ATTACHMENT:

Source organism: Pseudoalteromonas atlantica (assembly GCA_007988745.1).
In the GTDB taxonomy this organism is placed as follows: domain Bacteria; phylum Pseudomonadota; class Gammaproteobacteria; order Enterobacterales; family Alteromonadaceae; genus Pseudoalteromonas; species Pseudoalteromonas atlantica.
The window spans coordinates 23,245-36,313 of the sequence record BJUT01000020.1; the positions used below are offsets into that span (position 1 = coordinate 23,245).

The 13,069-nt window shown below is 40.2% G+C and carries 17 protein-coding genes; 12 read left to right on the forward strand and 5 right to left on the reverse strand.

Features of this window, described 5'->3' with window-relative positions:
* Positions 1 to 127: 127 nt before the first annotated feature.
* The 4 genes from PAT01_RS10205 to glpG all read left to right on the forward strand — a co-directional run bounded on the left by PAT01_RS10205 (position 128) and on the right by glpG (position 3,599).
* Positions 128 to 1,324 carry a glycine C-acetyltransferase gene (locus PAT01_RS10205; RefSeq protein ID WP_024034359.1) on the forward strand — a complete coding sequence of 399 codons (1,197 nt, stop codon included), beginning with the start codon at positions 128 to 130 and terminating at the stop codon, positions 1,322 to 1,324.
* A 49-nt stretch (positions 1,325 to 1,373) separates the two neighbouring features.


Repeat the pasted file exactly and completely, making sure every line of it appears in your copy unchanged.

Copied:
Source organism: Pseudoalteromonas atlantica (assembly GCA_007988745.1).
In the GTDB taxonomy this organism is placed as follows: domain Bacteria; phylum Pseudomonadota; class Gammaproteobacteria; order Enterobacterales; family Alteromonadaceae; genus Pseudoalteromonas; species Pseudoalteromonas atlantica.
The window spans coordinates 23,245-36,313 of the sequence record BJUT01000020.1; the positions used below are offsets into that span (position 1 = coordinate 23,245).

The 13,069-nt window shown below is 40.2% G+C and carries 17 protein-coding genes; 12 read left to right on the forward strand and 5 right to left on the reverse strand.

Features of this window, described 5'->3' with window-relative positions:
* Positions 1 to 127: 127 nt before the first annotated feature.
* The 4 genes from PAT01_RS10205 to glpG all read left to right on the forward strand — a co-directional run bounded on the left by PAT01_RS10205 (position 128) and on the right by glpG (position 3,599).
* Positions 128 to 1,324 carry a glycine C-acetyltransferase gene (locus PAT01_RS10205; RefSeq protein ID WP_024034359.1) on the forward strand — a complete coding sequence of 399 codons (1,197 nt, stop codon included), beginning with the start codon at positions 128 to 130 and terminating at the stop codon, positions 1,322 to 1,324.
* A 49-nt stretch (positions 1,325 to 1,373) separates the two neighbouring features.